Interview with Nick Pang
Words by: Lemuel Teo (Photos by: Ronald Lim)
Conversations in cell groups can be rather mundane at times. They rarely go beyond cursory questions: How’s your week? Share one thanksgiving. Answers tend to remain superficial. Confined to complaining about colleagues or deadlines, they rarely dive into serious reflection about our lives or God.
One day whilst shopping at a Naiise outlet, I came across Breadcrumbs, a card game featuring numerous questions designed to help kick-start deeper conversations about Christianity. As I flipped through the deck, I found the questions listed on them thought-provoking and insightful. I bought it immediately, in hopes of using it in the cell group I lead.
In one such meeting, I brought out Breadcrumbs to facilitate that day’s sharing. Among other questions, one of the most interesting was: “What do you find most challenging to accept, understand, and/or practise in your faith?”
This was something we would not usually talk about in such a candid way. It reeled out honest thoughts about our struggles with some of our faith practices. Different individuals in the group identified with each other, reminding themselves that they were not the only ones with the same struggles, and they helped each other clarify certain doubts they had been holding on to for some time.
Breadcrumbs is just one of the decks created under the Smol Tok brand. The other decks include Smol Tok (questions about life, love, and everything in between), Dun Tok Cok (questions about the Singaporean way of life), and Double Tap (questions about how we use, and are used, by technology) among others.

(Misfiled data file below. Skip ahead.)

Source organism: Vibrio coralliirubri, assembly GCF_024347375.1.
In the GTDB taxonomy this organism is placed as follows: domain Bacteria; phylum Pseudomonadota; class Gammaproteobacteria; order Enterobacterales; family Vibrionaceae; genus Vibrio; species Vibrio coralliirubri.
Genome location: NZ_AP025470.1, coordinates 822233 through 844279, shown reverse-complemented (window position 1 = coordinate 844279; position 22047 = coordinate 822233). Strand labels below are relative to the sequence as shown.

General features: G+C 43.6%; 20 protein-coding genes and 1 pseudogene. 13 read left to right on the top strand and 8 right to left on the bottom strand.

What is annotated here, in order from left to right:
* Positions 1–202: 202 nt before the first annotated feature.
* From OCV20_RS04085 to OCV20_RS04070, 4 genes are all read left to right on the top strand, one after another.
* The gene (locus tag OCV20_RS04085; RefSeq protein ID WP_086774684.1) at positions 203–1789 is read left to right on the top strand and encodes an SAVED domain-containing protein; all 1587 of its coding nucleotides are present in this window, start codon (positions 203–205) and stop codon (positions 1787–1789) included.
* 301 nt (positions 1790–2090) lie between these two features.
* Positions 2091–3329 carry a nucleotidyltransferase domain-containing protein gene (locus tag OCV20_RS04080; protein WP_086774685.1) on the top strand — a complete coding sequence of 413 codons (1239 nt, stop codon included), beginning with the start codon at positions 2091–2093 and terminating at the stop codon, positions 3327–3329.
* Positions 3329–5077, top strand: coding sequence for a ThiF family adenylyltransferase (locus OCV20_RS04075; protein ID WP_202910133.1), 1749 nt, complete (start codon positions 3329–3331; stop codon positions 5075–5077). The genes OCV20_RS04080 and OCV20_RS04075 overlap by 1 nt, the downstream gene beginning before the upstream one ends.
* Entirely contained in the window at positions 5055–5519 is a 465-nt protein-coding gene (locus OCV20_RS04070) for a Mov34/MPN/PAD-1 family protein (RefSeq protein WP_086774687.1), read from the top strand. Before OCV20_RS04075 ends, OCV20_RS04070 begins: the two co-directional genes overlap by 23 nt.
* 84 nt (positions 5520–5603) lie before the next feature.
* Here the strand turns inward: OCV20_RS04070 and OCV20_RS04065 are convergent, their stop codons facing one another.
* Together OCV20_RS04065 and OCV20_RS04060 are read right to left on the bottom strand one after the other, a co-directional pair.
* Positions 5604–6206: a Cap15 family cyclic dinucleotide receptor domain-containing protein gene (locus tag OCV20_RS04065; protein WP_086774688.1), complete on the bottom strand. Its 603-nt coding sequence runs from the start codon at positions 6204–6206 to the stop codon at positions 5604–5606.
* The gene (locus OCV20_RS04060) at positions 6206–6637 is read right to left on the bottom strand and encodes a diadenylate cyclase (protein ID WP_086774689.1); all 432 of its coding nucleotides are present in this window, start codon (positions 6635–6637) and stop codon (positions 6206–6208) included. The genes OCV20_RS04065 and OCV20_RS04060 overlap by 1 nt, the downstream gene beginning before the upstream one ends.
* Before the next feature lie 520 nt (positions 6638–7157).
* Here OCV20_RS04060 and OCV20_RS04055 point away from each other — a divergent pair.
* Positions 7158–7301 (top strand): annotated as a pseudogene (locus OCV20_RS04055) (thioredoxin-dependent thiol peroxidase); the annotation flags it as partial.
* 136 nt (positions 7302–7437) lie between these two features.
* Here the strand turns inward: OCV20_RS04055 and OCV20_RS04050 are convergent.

Delving deeper into what the brand stands for, I had the privilege of speaking with Nick Pang, creator of the Smol Tok universe. Nick is so passionate about creating opportunities for people to engage in deeper conversations, that he left his job a couple of years ago to focus fully on growing the business.
In an interview with SELAH, Nick details the state of conversations among Singaporeans today, and how he hopes to build communities and drive change in our city-state.
How did the name, Smol Tok, come about?
I wanted to challenge the idea of what small talk could be. When you say “small talk,” you just think of mindless chatter about superficial topics. But it can be so much deeper if you give it a chance.
I also didn’t want people to feel intimidated; if I had named it “Deep Conversations,” people would have just walked away from it.
The spelling is simply based on the phonetic spelling of the words “small” and “talk” from an old-school dictionary. There wasn’t a strategy or higher thinking behind it. (Laughs)
Given that you would like people to engage in deeper conversations, what do you think is the state of conversations in Singapore society today?
Singapore society is becoming more fragmented in general. With the digital space and social media — and the algorithms that come with it — people don’t talk to each other as much anymore. They comment, share, and like, but don’t physically talk. It’s all done from the comfort of our smartphones, and it’s fairly anonymous. The effects of this is manifold in our world today.